Now every other http server implementation should need to explain every byte it is larger and every ms it is slower it terms of "why?" and "what for?" and "who gains from this?" ;)
I don't know, for longer already I don't buy this tales about "it needs to be this large because..." ... mostly legacy, abstractions and ease of code maintenance etc.
This took us all into the world in which the very smallest app on the phone reacting to a click with a "beep" takes how much memory? And the software development craft accepts unbelievable inefficiencies. Memory, Cpu manufactures for long time added to this fires by essentially mis-nurturing devs by optimizing in the background and by creating an environment of limitless virtual resources. I like how "battery-life" enforces, brings back some old ideas on efficiency and software craftsmanship.
Humanity starts to deal with limits of its planet, its own limits and maybe this kind of thinking will bring back some level of limits into the virtual realms as well? I think we would gain from it.
(Now, if you want to talk about the actual efficacy of HTTP vs other stateless protocols, that's a different story... But I doubt we're going to go there in a thread about an assembly HTTP server where people are ooh'ing over the achivement. Not that it isn't cool, TBQF.)
Programmers at large really need to stop being pretend philosophers clutching at straws about "why things are so darn bad today!!!" (among other psuedo philosophical positions). They're mostly terrible at it, and it's almost always just so damn hamfisted and full of itself.
There is a long (albeit minority) tradition of thinking this way in computing, one that values small, intelligible systems as the best way for humans to work with computers. An example of this philosophy surfaced here recently (https://news.ycombinator.com/item?id=9689800) and there are countless others.
HN itself has a rich history with this model. It was created by a practitioner of it, is written in a language inspired by it, and the smallness and intelligibility of the code are always on our minds when we work on it.
We need more projects like this. They are deeply satisfying systems to build and work with, because they're human-scale in the way that behemoth software is not.
It seems close to the Occam's razor.
I like this quote from Chuck Moore (from Forth).
"We need dedicated programmers who commit their careers to single applications. Rewriting them over and over until they’re perfect. Such people will never exist. The world is too full of more interesting things to do. The only hope is to abandon complex software. Embrace simple."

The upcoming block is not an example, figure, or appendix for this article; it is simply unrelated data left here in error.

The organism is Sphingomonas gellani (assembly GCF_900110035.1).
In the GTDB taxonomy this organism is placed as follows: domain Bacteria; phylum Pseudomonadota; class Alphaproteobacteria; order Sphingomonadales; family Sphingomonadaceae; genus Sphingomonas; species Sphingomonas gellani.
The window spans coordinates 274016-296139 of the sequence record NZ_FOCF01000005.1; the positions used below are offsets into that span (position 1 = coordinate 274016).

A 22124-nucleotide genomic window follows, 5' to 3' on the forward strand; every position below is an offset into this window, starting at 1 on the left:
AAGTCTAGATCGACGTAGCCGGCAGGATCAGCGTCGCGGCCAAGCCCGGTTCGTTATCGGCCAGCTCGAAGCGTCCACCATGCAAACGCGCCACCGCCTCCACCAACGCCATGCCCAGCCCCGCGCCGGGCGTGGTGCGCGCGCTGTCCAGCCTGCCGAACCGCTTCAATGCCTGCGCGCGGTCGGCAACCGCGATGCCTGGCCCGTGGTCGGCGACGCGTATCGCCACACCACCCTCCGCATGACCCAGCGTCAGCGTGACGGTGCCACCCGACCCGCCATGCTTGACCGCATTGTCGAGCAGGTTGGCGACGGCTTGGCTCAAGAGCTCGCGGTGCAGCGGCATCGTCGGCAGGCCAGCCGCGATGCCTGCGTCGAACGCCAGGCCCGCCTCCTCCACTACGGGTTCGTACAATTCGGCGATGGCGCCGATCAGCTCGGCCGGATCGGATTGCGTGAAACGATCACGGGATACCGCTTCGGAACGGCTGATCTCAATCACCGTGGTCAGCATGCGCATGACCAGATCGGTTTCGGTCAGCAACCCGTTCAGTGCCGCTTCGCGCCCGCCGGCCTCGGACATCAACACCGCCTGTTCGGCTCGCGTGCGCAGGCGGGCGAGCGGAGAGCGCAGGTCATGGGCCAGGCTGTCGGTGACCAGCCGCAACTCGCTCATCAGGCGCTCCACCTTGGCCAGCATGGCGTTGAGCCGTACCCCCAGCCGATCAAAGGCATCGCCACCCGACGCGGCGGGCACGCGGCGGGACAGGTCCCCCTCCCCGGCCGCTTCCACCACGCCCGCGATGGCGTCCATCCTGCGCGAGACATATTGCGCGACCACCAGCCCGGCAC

thoughtpolice: "because it shouldn't take very much thought to see why HTTP servers are fairly complex pieces of software"
Dijkstra: "He was the first to make the claim that programming is so inherently complex that (...)" (from Wikipedia)
Down with industry pessimists and "astronauts" that think everything must be complex.
You did overlook the ";)", right? I did not intend to pluck that string of yours. Sorry about that.
However, I wonder who started this trend of bundling "better commented code" with "literate programming" though?
I appreciate the layout and hyperlinks etc - but this really is just a well-structured assembly program laid out in a way that it won't assemble until after it's been through a pre-processor (I'm talking about the program as presented with html/css etc). It's pretty far from "literate programming".
I suppose one could argue that if you manage to simplify the structure of your program to the point that it reads like prose, one has a "literate program". But it's a strange use of the term. The core idea is to have the code be incidental to the commentary, so that, among other things, one would update the commentary whenever one change the program.
Laying out the comments in a funny way doesn't quite do that. I first saw this with the "literate" re-write of coffee script, but perhaps it's older?
Perhaps the difference between "old" literate programming, and this style ("prose programming"?) is similar to the difference between unit testing and TDD, or between TDD and BDD?
I disagree with that. I do think a large part of what makes literate programming powerful is that one can easily sculpt the order of the presentation. It elevates the code and comment to telling a story for humans.
I think the code is not incidental, but is part of the aspect of the story, much like in a fictional story one has descriptive passages and dialog passages. If one updates the story, both may change or perhaps just one of them.
My take on literate programming, using markdown: